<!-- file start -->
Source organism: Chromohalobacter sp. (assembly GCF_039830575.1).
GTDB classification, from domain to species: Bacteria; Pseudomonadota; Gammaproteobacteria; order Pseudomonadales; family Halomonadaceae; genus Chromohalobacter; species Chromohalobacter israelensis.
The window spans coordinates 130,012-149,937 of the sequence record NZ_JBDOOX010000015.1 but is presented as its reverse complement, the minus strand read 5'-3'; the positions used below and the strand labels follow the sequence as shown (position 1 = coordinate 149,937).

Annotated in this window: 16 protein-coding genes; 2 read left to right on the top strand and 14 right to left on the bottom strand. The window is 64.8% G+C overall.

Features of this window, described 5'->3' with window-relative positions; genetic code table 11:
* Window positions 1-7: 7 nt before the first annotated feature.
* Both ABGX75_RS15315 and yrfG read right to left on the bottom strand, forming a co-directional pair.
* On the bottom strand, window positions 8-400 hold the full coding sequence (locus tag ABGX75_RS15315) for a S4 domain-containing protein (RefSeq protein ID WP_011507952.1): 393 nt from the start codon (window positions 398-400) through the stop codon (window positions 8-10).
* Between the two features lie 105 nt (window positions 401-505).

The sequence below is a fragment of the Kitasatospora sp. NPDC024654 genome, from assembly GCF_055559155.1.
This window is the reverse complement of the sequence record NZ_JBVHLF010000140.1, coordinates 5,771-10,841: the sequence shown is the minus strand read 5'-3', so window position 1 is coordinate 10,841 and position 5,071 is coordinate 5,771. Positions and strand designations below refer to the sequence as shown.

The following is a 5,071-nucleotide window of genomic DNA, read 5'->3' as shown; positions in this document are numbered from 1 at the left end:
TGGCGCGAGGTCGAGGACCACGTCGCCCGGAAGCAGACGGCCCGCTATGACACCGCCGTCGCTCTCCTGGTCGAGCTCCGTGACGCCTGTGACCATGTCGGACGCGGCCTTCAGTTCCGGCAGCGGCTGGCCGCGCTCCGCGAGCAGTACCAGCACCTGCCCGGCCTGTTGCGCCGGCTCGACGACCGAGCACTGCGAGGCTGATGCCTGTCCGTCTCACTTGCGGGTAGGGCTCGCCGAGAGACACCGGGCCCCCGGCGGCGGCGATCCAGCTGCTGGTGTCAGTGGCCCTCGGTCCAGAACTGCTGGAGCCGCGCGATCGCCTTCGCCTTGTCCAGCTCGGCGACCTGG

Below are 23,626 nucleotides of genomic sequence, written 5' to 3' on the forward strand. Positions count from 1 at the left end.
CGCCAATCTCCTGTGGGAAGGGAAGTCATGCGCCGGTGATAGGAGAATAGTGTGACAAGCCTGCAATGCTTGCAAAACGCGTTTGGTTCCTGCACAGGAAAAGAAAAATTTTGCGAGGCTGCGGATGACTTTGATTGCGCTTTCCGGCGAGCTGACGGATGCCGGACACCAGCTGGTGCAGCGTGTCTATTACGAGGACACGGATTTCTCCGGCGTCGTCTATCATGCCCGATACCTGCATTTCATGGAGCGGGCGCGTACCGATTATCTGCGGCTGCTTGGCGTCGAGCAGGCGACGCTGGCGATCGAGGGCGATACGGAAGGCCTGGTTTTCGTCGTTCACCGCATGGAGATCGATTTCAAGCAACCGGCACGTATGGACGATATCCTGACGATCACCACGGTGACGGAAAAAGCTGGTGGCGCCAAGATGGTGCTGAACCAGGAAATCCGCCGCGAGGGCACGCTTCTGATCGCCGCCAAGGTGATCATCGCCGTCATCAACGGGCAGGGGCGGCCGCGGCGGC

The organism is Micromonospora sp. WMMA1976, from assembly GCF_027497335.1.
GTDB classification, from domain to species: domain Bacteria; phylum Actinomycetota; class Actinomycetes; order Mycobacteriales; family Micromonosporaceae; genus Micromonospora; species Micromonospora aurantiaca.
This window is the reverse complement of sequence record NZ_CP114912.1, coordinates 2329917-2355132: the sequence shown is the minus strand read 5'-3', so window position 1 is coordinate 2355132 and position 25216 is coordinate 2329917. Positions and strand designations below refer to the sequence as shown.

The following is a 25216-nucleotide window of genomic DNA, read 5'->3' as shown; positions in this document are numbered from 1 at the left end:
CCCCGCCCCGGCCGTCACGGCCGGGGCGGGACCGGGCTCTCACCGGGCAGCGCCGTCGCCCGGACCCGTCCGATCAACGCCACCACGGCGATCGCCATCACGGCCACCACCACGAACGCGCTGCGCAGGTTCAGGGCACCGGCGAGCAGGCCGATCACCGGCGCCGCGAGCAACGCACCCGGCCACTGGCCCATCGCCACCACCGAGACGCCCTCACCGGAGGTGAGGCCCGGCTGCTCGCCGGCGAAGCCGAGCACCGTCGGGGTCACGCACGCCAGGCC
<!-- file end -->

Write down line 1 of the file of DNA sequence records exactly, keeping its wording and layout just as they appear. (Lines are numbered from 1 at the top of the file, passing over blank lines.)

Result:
Source organism: Chromohalobacter sp. (assembly GCF_039830575.1).